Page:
New Event Series BLK hack Kicks Off March 21


A new event series looks to provide a comfortable, educational environment to bring black entrepreneurs and small business owners together with a variety of resources. <BLK hack> kicks off Monday, March 21 at Rev1 Ventures from 6:30 – 9:00 p.m.

“The core value of what they are going to get from this event, the key takeaway is the information,” says event organizer Branden Jones. 

The first <BLK hack> will feature three speakers sharing stories and insights and also answering audience questions. Speakers include Jay Bobo, serial entrepreneur and self-taught coder. NCT Ventures Associate Calvin Cooper will share his journey to venture capital and break down the the basics of the industry. Chicago-based Sandee Kastrul will also make a visit to discuss her i.c. stars program that provides an intensive, six-month bootcamp for inner-city adults interested in learning coding.

Branden and his brother Bruce Jones were motivated to give black entrepreneurs a space after their own experiences at various industry events and conferences.

Both have worked in the TV and film industries. Bruce led the way doing freelance work for big names like ESPN and College Gameday, before a mentor influenced him into film. He introduced Branden to the medium where he worked on documentaries and shorts.

Together they created their own startup FLIQS

“We’re basically creating a black Netflix,” Branden says.

Traveling from coast-to-coast and making the rounds and local pitch events and meetups, “We discovered that there was a lack of diversity throughout,” Branden says. “Going to a lot of these different functions and events, more times than not you go into an event and you can actually count on one hand how many people that look like you.”

“There are a lot more entrepreneurs and people that are trying to do what we’re doing,” Bruce adds.

With a focus on technology, entertainment and trends, <BLK hack> will aggregate the resources and people a business owner needs. From technology, to funding, to networking, to startup basics, “We want to break down the A to Z and really work through the foundation of what these core things are,” Branden says.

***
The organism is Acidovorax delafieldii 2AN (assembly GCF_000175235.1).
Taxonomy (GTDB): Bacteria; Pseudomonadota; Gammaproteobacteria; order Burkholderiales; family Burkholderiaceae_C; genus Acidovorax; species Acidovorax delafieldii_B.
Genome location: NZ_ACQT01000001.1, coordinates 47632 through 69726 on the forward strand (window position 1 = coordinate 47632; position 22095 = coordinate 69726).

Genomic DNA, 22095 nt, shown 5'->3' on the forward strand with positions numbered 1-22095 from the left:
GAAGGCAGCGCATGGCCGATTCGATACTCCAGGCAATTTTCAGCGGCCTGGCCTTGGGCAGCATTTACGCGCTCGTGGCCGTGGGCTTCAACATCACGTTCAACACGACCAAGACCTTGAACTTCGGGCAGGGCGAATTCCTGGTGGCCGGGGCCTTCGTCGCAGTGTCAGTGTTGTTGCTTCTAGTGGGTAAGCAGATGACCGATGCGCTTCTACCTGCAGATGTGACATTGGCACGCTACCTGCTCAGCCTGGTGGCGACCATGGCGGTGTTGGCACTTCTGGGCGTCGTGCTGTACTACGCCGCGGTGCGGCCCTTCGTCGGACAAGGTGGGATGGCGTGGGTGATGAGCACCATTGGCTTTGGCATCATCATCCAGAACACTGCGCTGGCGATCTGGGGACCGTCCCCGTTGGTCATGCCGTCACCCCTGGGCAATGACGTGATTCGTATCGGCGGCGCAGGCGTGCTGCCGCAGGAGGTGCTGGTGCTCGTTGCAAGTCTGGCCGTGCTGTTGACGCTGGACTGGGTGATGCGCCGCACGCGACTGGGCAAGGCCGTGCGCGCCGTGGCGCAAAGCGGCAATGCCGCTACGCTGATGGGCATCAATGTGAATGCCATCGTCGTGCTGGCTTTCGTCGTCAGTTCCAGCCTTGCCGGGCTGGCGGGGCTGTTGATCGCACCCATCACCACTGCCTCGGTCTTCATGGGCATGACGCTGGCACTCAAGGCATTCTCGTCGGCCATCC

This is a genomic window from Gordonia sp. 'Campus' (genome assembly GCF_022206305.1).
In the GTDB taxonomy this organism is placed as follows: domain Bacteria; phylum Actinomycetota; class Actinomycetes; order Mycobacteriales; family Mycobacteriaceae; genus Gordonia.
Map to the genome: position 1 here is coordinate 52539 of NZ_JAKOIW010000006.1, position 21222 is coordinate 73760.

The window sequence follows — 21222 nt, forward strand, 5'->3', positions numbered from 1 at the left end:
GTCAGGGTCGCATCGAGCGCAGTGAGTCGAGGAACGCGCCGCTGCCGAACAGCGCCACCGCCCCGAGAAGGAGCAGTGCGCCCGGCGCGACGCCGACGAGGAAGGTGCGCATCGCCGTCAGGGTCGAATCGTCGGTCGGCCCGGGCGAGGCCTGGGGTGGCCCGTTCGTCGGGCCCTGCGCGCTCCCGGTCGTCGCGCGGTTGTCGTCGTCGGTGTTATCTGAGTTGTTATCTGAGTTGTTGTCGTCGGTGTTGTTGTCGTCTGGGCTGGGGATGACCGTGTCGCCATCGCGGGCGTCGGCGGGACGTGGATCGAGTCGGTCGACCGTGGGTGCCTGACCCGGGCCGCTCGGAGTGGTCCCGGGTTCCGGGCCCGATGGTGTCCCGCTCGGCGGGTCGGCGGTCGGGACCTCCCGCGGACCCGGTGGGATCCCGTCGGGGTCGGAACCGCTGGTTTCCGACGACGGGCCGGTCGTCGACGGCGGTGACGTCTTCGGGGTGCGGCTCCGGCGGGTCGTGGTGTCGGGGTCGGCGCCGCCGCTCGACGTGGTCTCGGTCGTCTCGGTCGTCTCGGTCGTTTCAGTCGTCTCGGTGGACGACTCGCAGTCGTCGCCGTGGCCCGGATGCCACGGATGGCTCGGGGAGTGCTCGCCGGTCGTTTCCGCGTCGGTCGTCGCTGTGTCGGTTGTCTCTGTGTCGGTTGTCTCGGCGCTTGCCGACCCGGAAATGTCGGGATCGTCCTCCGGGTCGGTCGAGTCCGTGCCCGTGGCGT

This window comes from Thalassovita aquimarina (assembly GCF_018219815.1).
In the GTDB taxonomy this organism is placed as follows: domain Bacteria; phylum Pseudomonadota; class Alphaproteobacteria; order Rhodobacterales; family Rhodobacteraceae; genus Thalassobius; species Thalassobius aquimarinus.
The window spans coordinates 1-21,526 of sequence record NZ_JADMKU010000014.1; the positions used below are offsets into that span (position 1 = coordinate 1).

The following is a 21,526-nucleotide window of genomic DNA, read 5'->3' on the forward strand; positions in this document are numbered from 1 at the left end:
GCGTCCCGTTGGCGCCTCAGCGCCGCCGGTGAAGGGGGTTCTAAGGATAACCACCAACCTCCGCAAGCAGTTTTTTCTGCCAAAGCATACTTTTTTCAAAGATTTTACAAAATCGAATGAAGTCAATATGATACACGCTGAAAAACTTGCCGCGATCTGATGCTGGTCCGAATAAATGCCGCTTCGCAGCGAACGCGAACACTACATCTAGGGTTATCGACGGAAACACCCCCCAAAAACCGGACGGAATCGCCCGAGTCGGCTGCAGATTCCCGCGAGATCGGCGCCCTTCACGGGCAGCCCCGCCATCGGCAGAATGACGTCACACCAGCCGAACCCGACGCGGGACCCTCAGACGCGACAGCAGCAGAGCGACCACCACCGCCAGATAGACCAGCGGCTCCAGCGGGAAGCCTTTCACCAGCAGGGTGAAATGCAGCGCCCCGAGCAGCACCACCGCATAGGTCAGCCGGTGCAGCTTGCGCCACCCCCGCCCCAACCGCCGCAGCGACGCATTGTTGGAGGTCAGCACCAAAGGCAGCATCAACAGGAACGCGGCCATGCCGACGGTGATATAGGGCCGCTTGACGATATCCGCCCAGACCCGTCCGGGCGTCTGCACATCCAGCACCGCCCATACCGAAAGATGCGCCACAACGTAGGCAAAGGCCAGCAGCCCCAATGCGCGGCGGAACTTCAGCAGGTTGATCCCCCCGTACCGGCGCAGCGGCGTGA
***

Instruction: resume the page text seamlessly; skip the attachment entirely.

<BLK hack> welcomes anyone who wants to attend, but does take a focus on blacks. The brothers stress the importance of bringing different groups together. Many business or organizations say they have a diversity or inclusion arm, but in reality that program only extends minimally. The event series looks to create a space where individuals with a shared background can come together.

“I think this event is going to be good for the purpose of bridging the gap for all of the resources that are out there,” Branden says. “We really want to end up being the urban diversity arm for any organization that’s out there that needs help with providing that type of support.”

They have already rallied a group of support around the monthly event. Ryan Frederick and Chris Slee with AWH were some of the first supporters, making an introduction at Rev1 for space. <BLK hack> has also had support from Warhol & WALL St. in identifying partners and Syr Julian Jones with marketing. 

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